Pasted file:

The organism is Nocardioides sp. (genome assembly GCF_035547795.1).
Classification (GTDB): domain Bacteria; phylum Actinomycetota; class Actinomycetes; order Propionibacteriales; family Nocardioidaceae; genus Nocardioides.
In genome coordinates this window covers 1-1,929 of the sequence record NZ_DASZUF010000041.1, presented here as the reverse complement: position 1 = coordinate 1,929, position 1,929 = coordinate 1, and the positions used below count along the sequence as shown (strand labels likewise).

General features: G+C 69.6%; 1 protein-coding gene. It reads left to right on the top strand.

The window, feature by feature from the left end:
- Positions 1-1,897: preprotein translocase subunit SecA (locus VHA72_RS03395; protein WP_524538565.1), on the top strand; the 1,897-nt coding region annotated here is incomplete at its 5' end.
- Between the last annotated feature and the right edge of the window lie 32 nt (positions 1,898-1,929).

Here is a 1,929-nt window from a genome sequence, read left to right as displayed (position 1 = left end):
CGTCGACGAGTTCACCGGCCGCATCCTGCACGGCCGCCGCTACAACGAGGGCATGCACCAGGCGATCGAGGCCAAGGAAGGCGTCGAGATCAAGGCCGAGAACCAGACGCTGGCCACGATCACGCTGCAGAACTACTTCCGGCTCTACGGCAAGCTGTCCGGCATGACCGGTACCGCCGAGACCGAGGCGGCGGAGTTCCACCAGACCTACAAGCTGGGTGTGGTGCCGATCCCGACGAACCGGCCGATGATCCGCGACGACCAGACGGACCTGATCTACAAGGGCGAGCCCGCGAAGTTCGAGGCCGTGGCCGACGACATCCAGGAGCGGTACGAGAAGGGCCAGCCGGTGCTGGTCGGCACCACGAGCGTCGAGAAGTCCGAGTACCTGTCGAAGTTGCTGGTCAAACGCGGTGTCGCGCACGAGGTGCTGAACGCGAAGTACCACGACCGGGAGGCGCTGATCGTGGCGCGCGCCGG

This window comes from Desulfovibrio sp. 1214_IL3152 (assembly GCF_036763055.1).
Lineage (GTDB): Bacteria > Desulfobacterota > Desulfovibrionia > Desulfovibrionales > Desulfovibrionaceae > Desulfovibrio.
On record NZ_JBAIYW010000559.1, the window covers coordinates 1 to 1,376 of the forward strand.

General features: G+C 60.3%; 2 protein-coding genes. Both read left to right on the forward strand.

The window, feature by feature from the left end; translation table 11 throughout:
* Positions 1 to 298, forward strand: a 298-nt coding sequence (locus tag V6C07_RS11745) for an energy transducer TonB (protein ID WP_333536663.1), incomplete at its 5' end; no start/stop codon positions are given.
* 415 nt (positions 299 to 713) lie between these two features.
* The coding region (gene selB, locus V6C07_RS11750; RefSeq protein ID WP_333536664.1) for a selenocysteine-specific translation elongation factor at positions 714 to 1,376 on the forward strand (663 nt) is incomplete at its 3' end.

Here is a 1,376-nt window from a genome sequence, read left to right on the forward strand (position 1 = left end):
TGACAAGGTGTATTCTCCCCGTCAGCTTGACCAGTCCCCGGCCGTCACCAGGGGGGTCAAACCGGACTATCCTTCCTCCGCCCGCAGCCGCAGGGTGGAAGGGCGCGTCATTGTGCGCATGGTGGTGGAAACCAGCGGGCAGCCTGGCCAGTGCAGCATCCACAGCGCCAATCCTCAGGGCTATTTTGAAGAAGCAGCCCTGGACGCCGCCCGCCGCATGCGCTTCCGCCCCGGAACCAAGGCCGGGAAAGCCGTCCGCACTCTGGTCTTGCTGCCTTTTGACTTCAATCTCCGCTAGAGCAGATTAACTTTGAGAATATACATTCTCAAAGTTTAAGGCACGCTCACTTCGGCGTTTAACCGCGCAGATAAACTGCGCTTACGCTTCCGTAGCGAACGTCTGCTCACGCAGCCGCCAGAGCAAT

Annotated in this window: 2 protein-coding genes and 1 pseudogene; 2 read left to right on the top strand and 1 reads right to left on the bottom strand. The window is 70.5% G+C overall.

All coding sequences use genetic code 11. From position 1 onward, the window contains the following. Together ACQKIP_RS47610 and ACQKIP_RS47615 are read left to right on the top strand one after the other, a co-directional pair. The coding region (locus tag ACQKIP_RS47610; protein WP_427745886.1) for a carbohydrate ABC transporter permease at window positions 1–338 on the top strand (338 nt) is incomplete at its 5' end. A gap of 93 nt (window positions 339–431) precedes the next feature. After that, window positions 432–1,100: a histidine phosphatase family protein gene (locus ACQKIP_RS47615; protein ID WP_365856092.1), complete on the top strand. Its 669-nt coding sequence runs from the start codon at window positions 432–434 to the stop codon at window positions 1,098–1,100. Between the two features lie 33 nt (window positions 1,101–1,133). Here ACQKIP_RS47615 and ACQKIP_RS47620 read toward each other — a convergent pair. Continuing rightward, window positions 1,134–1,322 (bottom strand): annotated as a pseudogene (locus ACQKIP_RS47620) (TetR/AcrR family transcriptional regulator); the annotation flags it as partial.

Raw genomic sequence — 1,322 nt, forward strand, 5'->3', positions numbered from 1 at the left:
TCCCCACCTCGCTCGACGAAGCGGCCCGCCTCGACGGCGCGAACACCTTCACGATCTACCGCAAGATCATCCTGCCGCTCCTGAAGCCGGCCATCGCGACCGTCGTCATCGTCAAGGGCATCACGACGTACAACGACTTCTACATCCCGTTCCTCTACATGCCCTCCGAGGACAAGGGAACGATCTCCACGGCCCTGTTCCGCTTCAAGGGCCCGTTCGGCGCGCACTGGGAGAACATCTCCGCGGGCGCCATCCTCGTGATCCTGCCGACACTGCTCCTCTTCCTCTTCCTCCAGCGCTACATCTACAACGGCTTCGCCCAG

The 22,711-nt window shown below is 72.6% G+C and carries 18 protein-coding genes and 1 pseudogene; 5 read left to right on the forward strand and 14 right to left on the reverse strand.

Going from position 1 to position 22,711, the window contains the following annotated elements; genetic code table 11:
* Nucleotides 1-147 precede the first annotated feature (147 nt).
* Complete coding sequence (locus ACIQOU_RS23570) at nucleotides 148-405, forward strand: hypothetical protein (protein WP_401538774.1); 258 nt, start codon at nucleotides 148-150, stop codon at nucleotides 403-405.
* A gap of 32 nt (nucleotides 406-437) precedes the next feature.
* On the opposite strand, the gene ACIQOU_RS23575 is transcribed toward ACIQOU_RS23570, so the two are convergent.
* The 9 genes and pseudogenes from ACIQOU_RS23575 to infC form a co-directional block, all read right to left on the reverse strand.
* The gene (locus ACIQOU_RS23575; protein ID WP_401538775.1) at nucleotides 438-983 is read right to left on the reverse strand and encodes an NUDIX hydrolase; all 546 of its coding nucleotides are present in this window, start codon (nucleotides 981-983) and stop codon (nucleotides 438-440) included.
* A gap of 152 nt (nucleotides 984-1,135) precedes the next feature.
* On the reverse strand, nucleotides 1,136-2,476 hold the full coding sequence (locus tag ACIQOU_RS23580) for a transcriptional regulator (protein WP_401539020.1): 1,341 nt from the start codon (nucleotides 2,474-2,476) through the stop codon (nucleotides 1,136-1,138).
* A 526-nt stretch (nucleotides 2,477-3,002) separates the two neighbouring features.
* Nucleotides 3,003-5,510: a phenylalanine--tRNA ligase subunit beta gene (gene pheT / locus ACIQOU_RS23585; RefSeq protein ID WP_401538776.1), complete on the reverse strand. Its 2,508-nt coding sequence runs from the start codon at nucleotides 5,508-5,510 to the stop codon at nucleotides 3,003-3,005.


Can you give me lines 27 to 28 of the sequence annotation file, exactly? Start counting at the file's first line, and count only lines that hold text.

* Complete coding sequence (locus ACIQOU_RS23570) at nucleotides 148-405, forward strand: hypothetical protein (protein WP_401538774.1); 258 nt, start codon at nucleotides 148-150, stop codon at nucleotides 403-405.
* A gap of 32 nt (nucleotides 406-437) precedes the next feature.